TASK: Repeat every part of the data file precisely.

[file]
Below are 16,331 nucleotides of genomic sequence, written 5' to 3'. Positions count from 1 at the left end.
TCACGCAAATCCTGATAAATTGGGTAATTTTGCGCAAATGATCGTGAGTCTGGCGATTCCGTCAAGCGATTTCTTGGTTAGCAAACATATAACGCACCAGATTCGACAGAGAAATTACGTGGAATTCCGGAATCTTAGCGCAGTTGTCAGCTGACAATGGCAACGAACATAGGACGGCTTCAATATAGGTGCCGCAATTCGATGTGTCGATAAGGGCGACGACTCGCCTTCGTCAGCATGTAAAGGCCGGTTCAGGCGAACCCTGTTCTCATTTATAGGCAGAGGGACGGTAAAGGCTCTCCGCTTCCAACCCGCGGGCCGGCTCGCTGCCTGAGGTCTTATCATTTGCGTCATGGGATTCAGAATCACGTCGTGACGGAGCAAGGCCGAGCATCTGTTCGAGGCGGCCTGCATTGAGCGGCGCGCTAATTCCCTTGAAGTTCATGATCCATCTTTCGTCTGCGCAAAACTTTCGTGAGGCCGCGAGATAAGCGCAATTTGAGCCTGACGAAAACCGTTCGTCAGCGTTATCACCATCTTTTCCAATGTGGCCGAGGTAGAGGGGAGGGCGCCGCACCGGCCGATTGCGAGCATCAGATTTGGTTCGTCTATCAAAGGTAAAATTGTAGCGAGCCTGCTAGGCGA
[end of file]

Below are 16,331 nucleotides of genomic sequence, written 5' to 3'. Positions count from 1 at the left end.
TCACGCAAATCCTGATAAATTGGGTAATTTTGCGCAAATGATCGTGAGTCTGGCGATTCCGTCAAGCGATTTCTTGGTTAGCAAACATATAACGCACCAGATTCGACAGAGAAATTACGTGGAATTCCGGAATCTTAGCGCAGTTGTCAGCTGACAATGGCAACGAACATAGGACGGCTTCAATATAGGTGCCGCAATTCGATGTGTCGATAAGGGCGACGACTCGCCTTCGTCAGCATGTAAAGGCCGGTTCAGGCGAACCCTGTTCTCATTTATAGGCAGAGGGACGGTAAAGGCTCTCCGCTTCCAACCCGCGGGCCGGCTCGCTGCCTGAGGTCTTATCATTTGCGTCATGGGATTCAGAATCACGTCGTGACGGAGCAAGGCCGAGCATCTGTTCGAGGCGGCCTGCATTGAGCGGCGCGCTAATTCCCTTGAAGTTCATGATCCATCTTTCGTCTGCGCAAAACTTTCGTGAGGCCGCGAGATAAGCGCAATTTGAGCCTGACGAAAACCGTTCGTCAGCGTTATCACCATCTTTTCCAATGTGGCCGAGGTAGAGGGGAGGGCGCCGCACCGGCCGATTGCGAGCATCAGATTTGGTTCGTCTATCAAAGGTAAAATTGTAGCGAGCCTGCTAGGCGA